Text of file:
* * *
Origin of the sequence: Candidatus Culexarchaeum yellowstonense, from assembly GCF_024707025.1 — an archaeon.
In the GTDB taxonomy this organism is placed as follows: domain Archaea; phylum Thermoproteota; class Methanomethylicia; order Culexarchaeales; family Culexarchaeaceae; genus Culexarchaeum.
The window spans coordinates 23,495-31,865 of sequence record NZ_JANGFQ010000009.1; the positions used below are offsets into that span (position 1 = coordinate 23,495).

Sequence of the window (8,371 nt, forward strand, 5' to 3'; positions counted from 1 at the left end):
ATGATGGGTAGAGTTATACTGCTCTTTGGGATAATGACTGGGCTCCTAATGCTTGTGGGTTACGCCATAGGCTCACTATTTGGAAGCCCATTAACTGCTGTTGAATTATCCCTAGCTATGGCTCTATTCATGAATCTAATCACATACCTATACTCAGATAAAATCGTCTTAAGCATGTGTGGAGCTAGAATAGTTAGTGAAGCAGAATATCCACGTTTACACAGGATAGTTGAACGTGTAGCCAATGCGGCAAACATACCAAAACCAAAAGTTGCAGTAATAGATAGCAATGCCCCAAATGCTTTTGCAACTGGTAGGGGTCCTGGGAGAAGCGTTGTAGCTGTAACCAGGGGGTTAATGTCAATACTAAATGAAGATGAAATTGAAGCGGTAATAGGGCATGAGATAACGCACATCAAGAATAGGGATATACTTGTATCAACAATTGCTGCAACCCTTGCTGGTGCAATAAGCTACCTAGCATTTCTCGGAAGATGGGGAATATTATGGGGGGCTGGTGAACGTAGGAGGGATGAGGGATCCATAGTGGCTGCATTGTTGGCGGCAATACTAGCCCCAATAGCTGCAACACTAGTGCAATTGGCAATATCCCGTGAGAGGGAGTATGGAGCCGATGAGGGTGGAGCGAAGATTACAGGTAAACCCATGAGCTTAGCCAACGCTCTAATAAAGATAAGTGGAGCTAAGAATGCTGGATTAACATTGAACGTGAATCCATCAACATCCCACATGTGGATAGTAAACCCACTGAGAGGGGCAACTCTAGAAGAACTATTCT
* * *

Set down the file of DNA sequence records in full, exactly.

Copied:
Origin of the sequence: Candidatus Culexarchaeum yellowstonense, from assembly GCF_024707025.1 — an archaeon.
In the GTDB taxonomy this organism is placed as follows: domain Archaea; phylum Thermoproteota; class Methanomethylicia; order Culexarchaeales; family Culexarchaeaceae; genus Culexarchaeum.
The window spans coordinates 23,495-31,865 of sequence record NZ_JANGFQ010000009.1; the positions used below are offsets into that span (position 1 = coordinate 23,495).

Sequence of the window (8,371 nt, forward strand, 5' to 3'; positions counted from 1 at the left end):
ATGATGGGTAGAGTTATACTGCTCTTTGGGATAATGACTGGGCTCCTAATGCTTGTGGGTTACGCCATAGGCTCACTATTTGGAAGCCCATTAACTGCTGTTGAATTATCCCTAGCTATGGCTCTATTCATGAATCTAATCACATACCTATACTCAGATAAAATCGTCTTAAGCATGTGTGGAGCTAGAATAGTTAGTGAAGCAGAATATCCACGTTTACACAGGATAGTTGAACGTGTAGCCAATGCGGCAAACATACCAAAACCAAAAGTTGCAGTAATAGATAGCAATGCCCCAAATGCTTTTGCAACTGGTAGGGGTCCTGGGAGAAGCGTTGTAGCTGTAACCAGGGGGTTAATGTCAATACTAAATGAAGATGAAATTGAAGCGGTAATAGGGCATGAGATAACGCACATCAAGAATAGGGATATACTTGTATCAACAATTGCTGCAACCCTTGCTGGTGCAATAAGCTACCTAGCATTTCTCGGAAGATGGGGAATATTATGGGGGGCTGGTGAACGTAGGAGGGATGAGGGATCCATAGTGGCTGCATTGTTGGCGGCAATACTAGCCCCAATAGCTGCAACACTAGTGCAATTGGCAATATCCCGTGAGAGGGAGTATGGAGCCGATGAGGGTGGAGCGAAGATTACAGGTAAACCCATGAGCTTAGCCAACGCTCTAATAAAGATAAGTGGAGCTAAGAATGCTGGATTAACATTGAACGTGAATCCATCAACATCCCACATGTGGATAGTAAACCCACTGAGAGGGGCAACTCTAGAAGAACTATTCT